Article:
· NOTHING SAYS "I LOVE YOU" LIKE A PRENUP. Gilbert and her fiancé happily drafted one, having decided it was better to discuss grim points, like the division of marital assets, while in the dewy stages of the engagement, rather than under the purview of lawyers should things fall apart. "We shared some truly tender moments during these conversations," Gilbert says. "Especially when we would find ourselves arguing on behalf of the other person's best interests."
· CHILDLESSNESS IS A BLESSING. Gilbert seems to relish this stat from a recent study: More couples with young children said they were "disenchanted" with their marriages than did childless couples and empty-nesters. She and her fiancé embraced their own decision not to procreate with zeal: "That reliefthe great thrumming relief that we felt when we discovered that neither of us was going to coerce the other into parenthoodstill sends a pleasant vibrating hum across our life together," she writes.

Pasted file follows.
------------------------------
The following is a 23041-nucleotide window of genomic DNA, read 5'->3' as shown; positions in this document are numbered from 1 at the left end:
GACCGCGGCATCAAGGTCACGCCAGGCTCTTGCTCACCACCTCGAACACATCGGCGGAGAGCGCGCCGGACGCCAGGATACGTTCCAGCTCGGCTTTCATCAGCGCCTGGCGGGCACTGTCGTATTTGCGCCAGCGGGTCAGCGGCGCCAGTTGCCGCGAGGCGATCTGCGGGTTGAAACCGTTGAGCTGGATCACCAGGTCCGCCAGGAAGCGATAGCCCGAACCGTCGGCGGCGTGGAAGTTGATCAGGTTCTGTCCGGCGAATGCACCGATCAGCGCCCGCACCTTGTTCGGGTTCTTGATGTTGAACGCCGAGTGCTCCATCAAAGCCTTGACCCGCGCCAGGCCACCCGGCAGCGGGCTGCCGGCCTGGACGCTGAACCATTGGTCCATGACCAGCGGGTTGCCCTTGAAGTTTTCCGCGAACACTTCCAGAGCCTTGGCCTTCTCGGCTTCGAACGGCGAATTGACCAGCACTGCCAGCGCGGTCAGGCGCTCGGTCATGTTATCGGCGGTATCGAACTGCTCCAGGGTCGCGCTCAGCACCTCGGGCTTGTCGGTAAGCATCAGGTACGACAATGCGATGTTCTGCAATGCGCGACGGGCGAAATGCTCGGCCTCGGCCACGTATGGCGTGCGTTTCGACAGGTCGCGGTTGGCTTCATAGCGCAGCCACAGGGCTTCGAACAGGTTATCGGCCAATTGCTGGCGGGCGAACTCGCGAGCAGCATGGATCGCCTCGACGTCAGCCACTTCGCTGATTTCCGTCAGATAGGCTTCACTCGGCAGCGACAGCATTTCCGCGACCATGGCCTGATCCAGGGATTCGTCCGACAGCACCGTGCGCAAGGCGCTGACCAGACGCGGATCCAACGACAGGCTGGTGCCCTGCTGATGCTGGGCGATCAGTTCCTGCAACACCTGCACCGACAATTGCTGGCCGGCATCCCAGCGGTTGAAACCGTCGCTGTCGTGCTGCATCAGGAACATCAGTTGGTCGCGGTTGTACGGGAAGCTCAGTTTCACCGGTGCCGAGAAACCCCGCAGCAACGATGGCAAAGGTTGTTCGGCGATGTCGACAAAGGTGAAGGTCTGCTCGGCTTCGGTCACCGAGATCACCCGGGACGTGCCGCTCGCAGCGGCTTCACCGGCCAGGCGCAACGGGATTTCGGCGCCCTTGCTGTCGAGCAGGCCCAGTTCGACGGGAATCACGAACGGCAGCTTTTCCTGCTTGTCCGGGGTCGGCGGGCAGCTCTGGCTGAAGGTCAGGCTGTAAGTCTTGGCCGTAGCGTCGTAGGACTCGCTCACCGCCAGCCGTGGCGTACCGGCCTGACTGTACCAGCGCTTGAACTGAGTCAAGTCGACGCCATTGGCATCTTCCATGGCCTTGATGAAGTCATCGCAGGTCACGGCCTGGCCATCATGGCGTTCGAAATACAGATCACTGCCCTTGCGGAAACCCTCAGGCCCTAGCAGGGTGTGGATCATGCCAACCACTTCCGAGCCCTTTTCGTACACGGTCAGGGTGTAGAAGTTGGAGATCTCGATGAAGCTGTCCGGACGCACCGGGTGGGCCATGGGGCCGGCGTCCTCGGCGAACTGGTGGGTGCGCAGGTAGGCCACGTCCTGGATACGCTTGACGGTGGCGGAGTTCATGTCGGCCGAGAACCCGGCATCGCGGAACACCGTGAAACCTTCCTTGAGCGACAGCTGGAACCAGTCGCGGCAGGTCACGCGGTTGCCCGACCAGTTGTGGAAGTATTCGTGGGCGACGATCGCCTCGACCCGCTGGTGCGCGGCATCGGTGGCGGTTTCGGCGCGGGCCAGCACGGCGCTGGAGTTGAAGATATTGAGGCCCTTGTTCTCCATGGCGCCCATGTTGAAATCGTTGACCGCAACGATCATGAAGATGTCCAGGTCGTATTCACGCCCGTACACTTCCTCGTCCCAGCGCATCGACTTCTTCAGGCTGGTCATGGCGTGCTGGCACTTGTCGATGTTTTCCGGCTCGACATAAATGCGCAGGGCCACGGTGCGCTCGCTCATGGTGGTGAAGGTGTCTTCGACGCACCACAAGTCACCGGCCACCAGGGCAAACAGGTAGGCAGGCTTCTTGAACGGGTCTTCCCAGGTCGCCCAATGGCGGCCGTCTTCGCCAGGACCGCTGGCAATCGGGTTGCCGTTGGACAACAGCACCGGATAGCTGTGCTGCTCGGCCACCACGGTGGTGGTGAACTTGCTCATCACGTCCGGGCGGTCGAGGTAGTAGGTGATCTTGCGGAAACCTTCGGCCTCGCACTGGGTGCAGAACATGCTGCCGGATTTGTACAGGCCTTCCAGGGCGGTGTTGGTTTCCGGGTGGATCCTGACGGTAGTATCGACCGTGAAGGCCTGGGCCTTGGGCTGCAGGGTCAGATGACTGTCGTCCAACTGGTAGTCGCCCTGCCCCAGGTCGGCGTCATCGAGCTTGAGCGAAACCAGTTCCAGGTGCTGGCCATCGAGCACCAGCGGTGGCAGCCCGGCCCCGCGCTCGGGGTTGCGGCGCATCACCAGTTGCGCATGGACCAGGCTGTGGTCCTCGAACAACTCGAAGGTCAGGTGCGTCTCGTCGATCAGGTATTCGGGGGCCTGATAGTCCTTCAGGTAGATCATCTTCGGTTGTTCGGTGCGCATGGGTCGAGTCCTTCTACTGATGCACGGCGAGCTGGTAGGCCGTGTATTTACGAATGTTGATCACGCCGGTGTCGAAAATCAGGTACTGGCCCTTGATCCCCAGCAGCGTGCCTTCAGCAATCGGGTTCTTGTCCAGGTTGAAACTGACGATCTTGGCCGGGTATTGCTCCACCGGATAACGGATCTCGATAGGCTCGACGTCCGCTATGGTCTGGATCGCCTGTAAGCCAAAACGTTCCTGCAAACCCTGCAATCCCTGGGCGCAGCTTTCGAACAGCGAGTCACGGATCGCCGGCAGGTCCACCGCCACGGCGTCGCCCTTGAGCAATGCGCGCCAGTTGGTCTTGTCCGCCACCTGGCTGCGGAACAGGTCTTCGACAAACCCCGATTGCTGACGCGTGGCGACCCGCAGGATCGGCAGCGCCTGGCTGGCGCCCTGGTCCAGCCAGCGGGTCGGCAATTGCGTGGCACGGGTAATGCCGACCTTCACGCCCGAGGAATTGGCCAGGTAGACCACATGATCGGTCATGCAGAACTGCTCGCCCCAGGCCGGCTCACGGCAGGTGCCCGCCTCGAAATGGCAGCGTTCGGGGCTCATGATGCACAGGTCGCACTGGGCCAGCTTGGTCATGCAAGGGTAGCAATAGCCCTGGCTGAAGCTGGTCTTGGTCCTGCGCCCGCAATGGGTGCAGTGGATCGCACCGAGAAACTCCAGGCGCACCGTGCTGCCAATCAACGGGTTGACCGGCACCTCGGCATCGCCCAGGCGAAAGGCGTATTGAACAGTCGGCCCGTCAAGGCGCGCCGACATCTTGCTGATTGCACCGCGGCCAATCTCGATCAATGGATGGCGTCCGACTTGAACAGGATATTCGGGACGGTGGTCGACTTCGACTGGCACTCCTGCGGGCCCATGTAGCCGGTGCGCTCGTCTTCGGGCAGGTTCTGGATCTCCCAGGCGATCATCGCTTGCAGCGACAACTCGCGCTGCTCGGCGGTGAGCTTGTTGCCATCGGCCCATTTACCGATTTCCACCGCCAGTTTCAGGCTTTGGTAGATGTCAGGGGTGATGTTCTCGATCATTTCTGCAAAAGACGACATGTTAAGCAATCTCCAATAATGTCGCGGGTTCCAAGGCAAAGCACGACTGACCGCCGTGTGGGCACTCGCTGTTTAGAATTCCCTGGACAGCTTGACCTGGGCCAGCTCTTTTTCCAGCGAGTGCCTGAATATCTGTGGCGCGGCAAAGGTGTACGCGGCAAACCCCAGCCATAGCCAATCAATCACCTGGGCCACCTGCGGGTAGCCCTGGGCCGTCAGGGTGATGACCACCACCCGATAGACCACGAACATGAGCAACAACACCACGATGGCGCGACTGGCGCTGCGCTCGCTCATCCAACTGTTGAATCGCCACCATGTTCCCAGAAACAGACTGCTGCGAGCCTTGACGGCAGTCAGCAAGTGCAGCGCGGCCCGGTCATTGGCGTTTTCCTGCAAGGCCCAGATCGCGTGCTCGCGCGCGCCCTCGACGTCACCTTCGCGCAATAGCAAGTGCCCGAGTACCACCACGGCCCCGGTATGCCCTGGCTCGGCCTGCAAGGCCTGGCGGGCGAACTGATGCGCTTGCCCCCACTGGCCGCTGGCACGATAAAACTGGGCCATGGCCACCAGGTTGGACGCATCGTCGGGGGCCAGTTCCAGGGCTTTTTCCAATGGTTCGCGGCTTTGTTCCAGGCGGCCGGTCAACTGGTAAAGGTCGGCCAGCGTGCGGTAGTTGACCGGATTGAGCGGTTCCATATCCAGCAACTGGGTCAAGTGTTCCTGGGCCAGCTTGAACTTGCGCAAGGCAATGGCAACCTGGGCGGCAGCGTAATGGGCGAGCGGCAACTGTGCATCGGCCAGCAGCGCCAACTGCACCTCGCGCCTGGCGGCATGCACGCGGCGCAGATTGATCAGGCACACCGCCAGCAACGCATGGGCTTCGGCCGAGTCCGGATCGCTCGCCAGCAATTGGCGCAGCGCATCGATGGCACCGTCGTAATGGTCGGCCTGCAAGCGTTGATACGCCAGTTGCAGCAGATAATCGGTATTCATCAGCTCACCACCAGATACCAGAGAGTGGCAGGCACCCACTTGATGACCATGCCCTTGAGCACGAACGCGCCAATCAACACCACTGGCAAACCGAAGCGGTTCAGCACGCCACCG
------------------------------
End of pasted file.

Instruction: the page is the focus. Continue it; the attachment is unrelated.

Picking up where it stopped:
· LUST IS FOR SUCKERS. Scorched by the reckless romances of her 20s, Gilbert spent her early 30s willfully alone. Now she and her fiancé thrive without googly eyes or sweaty palms. "By this point in my life, I have figured out that he cannot complete me, even if he wanted to," Gilbert declares. Austere ruminations like that make us wonder why, exactly, she's chosen to marry again, and Committed feels, in part, like a she-doth-protest-too-much justification. But Gilbert has given the antiquated institution a thorough once-over, and the clear-eyed primer is a must-read for any modern woman contemplating a trip down the aisle.